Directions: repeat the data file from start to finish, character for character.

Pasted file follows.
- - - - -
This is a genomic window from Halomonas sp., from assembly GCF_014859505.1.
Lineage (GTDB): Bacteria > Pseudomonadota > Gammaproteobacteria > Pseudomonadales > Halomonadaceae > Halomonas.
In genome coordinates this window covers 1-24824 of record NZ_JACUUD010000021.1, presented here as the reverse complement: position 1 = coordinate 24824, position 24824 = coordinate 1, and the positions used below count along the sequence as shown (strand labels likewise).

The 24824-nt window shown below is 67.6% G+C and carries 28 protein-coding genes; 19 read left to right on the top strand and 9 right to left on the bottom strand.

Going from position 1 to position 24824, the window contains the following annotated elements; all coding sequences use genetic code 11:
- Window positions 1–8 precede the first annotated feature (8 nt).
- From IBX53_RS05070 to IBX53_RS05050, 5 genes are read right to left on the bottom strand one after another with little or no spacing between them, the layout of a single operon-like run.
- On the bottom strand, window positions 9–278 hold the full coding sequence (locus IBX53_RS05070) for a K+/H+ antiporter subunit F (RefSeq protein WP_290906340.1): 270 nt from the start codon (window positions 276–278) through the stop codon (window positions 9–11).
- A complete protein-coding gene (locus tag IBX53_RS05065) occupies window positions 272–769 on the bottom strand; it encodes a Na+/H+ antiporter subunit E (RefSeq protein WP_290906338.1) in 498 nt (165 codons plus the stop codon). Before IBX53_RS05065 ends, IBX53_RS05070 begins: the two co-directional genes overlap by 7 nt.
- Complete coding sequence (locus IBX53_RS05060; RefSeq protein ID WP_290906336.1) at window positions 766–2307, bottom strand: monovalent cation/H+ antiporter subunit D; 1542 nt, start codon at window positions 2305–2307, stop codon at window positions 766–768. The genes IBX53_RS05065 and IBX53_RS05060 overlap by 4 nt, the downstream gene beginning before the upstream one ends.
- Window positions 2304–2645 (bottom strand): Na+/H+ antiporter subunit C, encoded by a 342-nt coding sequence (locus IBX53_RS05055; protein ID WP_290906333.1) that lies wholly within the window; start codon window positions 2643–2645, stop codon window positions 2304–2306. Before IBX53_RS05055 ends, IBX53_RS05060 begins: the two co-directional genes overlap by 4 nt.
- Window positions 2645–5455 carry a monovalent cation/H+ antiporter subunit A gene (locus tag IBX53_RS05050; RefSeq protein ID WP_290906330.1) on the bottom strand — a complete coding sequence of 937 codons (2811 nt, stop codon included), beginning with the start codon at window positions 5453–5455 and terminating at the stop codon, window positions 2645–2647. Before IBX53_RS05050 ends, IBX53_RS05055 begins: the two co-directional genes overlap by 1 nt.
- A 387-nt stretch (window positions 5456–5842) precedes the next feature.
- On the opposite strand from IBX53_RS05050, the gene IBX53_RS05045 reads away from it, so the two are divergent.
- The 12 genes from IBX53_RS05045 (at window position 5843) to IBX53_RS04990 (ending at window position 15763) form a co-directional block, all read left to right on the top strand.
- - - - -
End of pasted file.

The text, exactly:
This is a genomic window from Halomonas sp., from assembly GCF_014859505.1.
Lineage (GTDB): Bacteria > Pseudomonadota > Gammaproteobacteria > Pseudomonadales > Halomonadaceae > Halomonas.
In genome coordinates this window covers 1-24824 of record NZ_JACUUD010000021.1, presented here as the reverse complement: position 1 = coordinate 24824, position 24824 = coordinate 1, and the positions used below count along the sequence as shown (strand labels likewise).

The 24824-nt window shown below is 67.6% G+C and carries 28 protein-coding genes; 19 read left to right on the top strand and 9 right to left on the bottom strand.

Going from position 1 to position 24824, the window contains the following annotated elements; all coding sequences use genetic code 11:
- Window positions 1–8 precede the first annotated feature (8 nt).
- From IBX53_RS05070 to IBX53_RS05050, 5 genes are read right to left on the bottom strand one after another with little or no spacing between them, the layout of a single operon-like run.
- On the bottom strand, window positions 9–278 hold the full coding sequence (locus IBX53_RS05070) for a K+/H+ antiporter subunit F (RefSeq protein WP_290906340.1): 270 nt from the start codon (window positions 276–278) through the stop codon (window positions 9–11).
- A complete protein-coding gene (locus tag IBX53_RS05065) occupies window positions 272–769 on the bottom strand; it encodes a Na+/H+ antiporter subunit E (RefSeq protein WP_290906338.1) in 498 nt (165 codons plus the stop codon). Before IBX53_RS05065 ends, IBX53_RS05070 begins: the two co-directional genes overlap by 7 nt.
- Complete coding sequence (locus IBX53_RS05060; RefSeq protein ID WP_290906336.1) at window positions 766–2307, bottom strand: monovalent cation/H+ antiporter subunit D; 1542 nt, start codon at window positions 2305–2307, stop codon at window positions 766–768. The genes IBX53_RS05065 and IBX53_RS05060 overlap by 4 nt, the downstream gene beginning before the upstream one ends.
- Window positions 2304–2645 (bottom strand): Na+/H+ antiporter subunit C, encoded by a 342-nt coding sequence (locus IBX53_RS05055; protein ID WP_290906333.1) that lies wholly within the window; start codon window positions 2643–2645, stop codon window positions 2304–2306. Before IBX53_RS05055 ends, IBX53_RS05060 begins: the two co-directional genes overlap by 4 nt.
- Window positions 2645–5455 carry a monovalent cation/H+ antiporter subunit A gene (locus tag IBX53_RS05050; RefSeq protein ID WP_290906330.1) on the bottom strand — a complete coding sequence of 937 codons (2811 nt, stop codon included), beginning with the start codon at window positions 5453–5455 and terminating at the stop codon, window positions 2645–2647. Before IBX53_RS05050 ends, IBX53_RS05055 begins: the two co-directional genes overlap by 1 nt.
- A 387-nt stretch (window positions 5456–5842) precedes the next feature.
- On the opposite strand from IBX53_RS05050, the gene IBX53_RS05045 reads away from it, so the two are divergent.
- The 12 genes from IBX53_RS05045 (at window position 5843) to IBX53_RS04990 (ending at window position 15763) form a co-directional block, all read left to right on the top strand.